The company leverages efficiency to drive down its costs. Efficiency starts at the design stage. Unlike some competitors, Apple does not make umpteen iterations of its products. The iPhone, for example, comes in six iterations -- three different memory sizes and two different color schemes. Customization beyond that is left to third parties, who produce cases, screens and other accessories for the product. The low number of iterations allows the company to produce its products at a very high volume. Apple locations most of its production in China, in part because that is where many parts suppliers are situated, creating electronics manufacturing clusters. These clusters lower the cost of production, as shipping components to assembly facilities is cheap and easy. Partnering with FedEx allows Apple to bring its products to the consumer quickly from China, and its differentiation allows it to pass those shipping costs on to customers. High levels of production efficiency lower the variable costs of production, improving Apple's margins.
Similarly, monopoly opportunities, even if short-lived, can be derived from leveraging information that competitors do not have. The launch of the iPad is a study in this. The tablet segment had been long since given up for dead, but Apple recognized that a market might exist for this now, compared with when tablets has been tried before. The approach that many electronics companies had taken was to adopt a one-size-fits-all approach to product development. People wanted computers, mp3 players and phones was the theory. Apple realized that there were people who perhaps owned computers but did not need full-scale computing power, in particular a keyboard, and realized that the tablet could fill that need in the market. Nobody else in the industry realized this - the knowledge was Apple's alone. In a way, the company had gone through this before with the iPod Touch, which was basically an iPhone without a phone. There was a much larger market for that product than was expected when it was launched. Apple's superior knowledge of the market afforded it the opportunity, with both of these products, to segment the consumer electronics in a unique way. This compelled Apple to develop products that nobody else thought to develop, because Apple alone realized that there was a market. The iPad still has a strong market share in tablets and the iPod Touch remains without a serious competitor.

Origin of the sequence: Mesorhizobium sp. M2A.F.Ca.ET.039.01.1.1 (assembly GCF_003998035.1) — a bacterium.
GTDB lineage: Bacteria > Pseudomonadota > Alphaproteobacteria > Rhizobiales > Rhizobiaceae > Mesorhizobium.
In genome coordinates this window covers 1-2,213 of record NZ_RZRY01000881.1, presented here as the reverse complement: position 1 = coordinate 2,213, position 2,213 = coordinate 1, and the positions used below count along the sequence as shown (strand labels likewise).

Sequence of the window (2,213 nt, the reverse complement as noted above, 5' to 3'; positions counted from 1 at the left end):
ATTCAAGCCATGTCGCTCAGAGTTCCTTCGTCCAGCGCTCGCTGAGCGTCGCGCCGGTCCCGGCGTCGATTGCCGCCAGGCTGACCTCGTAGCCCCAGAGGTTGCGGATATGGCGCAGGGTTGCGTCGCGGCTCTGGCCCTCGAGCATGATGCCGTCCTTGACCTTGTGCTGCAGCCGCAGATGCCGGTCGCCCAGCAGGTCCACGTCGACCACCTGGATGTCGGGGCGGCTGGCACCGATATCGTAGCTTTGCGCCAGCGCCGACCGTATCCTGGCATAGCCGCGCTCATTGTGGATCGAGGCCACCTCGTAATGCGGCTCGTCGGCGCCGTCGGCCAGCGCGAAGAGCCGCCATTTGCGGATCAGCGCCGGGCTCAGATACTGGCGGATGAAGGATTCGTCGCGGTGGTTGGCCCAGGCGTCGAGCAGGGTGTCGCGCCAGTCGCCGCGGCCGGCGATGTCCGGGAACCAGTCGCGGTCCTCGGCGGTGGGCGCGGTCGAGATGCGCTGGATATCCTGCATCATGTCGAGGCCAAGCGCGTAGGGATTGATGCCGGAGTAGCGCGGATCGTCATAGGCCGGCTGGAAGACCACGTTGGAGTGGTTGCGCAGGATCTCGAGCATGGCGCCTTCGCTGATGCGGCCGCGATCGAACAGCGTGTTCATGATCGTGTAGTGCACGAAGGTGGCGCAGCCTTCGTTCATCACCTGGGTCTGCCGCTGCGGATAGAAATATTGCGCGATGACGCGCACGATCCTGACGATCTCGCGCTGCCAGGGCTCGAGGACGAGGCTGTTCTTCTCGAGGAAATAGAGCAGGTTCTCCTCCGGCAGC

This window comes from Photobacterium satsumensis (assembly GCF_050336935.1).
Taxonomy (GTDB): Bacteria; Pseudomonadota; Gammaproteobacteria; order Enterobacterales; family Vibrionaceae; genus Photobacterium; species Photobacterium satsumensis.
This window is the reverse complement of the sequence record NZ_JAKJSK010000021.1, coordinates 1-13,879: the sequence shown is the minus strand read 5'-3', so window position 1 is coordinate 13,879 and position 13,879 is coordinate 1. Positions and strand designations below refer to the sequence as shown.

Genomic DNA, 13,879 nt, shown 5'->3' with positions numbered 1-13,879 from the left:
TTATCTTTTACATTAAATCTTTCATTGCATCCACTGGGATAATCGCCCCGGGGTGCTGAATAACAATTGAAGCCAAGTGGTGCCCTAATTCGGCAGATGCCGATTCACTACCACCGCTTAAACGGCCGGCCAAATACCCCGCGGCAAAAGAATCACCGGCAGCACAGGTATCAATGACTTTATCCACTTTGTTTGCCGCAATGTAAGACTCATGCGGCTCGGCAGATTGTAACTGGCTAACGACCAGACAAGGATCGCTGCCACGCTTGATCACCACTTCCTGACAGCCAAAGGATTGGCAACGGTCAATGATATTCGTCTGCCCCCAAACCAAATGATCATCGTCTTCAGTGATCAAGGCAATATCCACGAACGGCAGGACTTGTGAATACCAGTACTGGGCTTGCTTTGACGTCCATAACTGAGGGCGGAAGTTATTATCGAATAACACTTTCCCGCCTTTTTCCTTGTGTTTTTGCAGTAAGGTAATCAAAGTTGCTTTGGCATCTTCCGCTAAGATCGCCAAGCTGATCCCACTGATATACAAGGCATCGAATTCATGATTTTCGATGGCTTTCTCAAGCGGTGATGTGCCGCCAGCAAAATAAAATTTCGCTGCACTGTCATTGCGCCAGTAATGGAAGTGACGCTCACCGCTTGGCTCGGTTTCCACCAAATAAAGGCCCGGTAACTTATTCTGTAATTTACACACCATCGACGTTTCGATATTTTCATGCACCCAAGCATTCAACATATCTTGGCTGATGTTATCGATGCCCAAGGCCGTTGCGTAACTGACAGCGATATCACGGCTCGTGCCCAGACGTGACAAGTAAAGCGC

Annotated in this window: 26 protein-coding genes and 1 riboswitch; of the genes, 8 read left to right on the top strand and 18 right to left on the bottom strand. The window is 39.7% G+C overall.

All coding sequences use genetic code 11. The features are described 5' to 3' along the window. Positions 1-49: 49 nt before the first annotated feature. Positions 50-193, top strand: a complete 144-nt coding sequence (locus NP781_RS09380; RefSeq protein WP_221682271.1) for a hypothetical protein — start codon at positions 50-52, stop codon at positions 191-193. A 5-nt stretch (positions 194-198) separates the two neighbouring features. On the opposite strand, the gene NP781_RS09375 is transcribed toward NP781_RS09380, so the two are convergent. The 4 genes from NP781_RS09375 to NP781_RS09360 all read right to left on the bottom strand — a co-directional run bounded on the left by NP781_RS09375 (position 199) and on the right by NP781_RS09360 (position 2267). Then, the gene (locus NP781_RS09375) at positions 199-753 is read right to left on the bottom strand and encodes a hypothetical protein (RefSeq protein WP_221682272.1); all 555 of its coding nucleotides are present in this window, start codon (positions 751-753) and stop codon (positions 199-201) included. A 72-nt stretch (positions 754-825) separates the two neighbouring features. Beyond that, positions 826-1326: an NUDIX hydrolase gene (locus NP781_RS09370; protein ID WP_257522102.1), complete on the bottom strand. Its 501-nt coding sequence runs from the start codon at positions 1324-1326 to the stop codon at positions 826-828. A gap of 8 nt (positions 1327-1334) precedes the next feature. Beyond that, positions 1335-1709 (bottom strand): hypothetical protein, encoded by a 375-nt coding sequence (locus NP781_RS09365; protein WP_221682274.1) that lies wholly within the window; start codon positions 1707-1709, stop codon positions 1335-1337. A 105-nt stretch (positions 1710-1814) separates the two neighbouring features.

The process by which the company's knowledge is converted into products and brought to market is subject to some of the company's famous secrecy, but in the past appears to have been driven in large part by the vision of Steve Jobs. As the driving force behind innovation at Apple, Jobs was able to identify these untapped opportunities in the market and drive their development. Senior management plays a very hands-on role in the coordination function…[continue]